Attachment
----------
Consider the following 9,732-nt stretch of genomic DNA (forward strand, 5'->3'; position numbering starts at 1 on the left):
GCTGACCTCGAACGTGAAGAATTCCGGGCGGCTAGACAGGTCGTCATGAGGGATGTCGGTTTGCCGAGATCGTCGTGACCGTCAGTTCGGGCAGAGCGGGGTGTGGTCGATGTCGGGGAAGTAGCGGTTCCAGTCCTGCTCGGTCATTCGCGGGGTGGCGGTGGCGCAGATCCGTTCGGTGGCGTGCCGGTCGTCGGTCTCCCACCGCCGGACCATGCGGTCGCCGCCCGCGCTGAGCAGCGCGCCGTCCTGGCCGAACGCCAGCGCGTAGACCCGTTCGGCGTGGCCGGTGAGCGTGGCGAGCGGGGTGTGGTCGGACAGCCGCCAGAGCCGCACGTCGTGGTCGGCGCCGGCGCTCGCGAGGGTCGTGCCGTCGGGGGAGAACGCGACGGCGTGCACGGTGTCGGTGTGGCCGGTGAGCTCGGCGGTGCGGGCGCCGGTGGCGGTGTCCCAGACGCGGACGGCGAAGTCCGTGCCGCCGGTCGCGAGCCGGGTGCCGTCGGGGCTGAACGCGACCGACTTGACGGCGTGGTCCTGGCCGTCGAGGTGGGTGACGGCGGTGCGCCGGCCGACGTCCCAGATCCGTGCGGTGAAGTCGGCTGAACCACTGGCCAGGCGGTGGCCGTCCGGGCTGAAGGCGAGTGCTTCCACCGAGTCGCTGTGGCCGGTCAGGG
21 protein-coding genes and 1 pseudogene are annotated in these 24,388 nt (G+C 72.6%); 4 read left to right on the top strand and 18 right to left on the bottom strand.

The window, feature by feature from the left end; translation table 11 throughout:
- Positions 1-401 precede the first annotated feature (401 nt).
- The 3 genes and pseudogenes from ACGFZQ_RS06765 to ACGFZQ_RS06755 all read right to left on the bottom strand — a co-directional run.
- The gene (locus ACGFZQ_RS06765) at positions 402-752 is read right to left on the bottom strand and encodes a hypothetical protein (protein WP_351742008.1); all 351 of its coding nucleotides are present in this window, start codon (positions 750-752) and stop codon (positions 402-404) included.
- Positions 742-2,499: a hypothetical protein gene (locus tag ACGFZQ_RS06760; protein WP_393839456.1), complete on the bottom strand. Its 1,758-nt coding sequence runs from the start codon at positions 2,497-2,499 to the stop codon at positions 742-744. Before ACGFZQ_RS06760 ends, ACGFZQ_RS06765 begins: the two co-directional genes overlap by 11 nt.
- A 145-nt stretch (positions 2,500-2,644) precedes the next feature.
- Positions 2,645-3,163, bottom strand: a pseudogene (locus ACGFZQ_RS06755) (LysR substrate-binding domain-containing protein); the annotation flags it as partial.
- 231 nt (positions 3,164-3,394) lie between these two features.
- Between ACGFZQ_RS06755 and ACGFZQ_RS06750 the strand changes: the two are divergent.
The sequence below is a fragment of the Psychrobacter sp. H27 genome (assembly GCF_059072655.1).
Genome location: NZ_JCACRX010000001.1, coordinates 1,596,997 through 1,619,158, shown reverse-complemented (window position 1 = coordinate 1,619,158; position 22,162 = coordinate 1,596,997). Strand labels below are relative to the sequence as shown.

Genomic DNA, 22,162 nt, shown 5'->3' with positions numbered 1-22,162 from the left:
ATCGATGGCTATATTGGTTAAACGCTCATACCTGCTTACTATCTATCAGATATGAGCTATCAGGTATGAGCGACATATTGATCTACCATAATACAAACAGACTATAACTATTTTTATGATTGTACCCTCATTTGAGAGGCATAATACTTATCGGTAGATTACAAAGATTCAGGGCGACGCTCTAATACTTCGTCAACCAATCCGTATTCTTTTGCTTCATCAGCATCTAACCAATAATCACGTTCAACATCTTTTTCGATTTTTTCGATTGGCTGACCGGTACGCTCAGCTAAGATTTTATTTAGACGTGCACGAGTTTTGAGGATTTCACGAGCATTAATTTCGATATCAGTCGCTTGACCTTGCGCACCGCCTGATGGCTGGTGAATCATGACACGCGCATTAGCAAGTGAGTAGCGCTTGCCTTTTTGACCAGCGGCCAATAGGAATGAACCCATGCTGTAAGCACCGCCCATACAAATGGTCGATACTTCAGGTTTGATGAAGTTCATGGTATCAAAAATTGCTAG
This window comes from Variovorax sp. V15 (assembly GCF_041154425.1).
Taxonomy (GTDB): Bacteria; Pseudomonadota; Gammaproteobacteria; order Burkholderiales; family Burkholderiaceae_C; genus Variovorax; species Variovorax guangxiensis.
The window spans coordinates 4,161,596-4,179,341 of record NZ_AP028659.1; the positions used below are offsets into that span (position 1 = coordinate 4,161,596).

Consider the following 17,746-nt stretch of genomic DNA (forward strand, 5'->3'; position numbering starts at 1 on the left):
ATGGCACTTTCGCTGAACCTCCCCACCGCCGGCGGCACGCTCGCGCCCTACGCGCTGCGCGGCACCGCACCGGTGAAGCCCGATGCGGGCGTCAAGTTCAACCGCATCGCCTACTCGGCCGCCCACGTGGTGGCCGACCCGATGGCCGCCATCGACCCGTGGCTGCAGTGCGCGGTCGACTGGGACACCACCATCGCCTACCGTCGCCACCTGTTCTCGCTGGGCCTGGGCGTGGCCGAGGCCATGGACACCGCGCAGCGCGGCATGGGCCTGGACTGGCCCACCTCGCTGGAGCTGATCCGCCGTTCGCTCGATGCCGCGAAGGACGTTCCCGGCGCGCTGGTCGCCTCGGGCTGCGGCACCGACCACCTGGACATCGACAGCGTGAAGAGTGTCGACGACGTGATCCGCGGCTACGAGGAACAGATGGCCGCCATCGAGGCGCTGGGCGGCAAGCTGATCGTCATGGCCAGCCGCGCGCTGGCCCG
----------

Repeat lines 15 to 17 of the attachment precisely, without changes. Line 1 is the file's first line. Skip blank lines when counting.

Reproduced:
Genomic DNA, 22,162 nt, shown 5'->3' with positions numbered 1-22,162 from the left:
ATCGATGGCTATATTGGTTAAACGCTCATACCTGCTTACTATCTATCAGATATGAGCTATCAGGTATGAGCGACATATTGATCTACCATAATACAAACAGACTATAACTATTTTTATGATTGTACCCTCATTTGAGAGGCATAATACTTATCGGTAGATTACAAAGATTCAGGGCGACGCTCTAATACTTCGTCAACCAATCCGTATTCTTTTGCTTCATCAGCATCTAACCAATAATCACGTTCAACATCTTTTTCGATTTTTTCGATTGGCTGACCGGTACGCTCAGCTAAGATTTTATTTAGACGTGCACGAGTTTTGAGGATTTCACGAGCATTAATTTCGATATCAGTCGCTTGACCTTGCGCACCGCCTGATGGCTGGTGAATCATGACACGCGCATTAGCAAGTGAGTAGCGCTTGCCTTTTTGACCAGCGGCCAATAGGAATGAACCCATGCTGTAAGCACCGCCCATACAAATGGTCGATACTTCAGGTTTGATGAAGTTCATGGTATCAAAAATTGCTAG
This window comes from Variovorax sp. V15 (assembly GCF_041154425.1).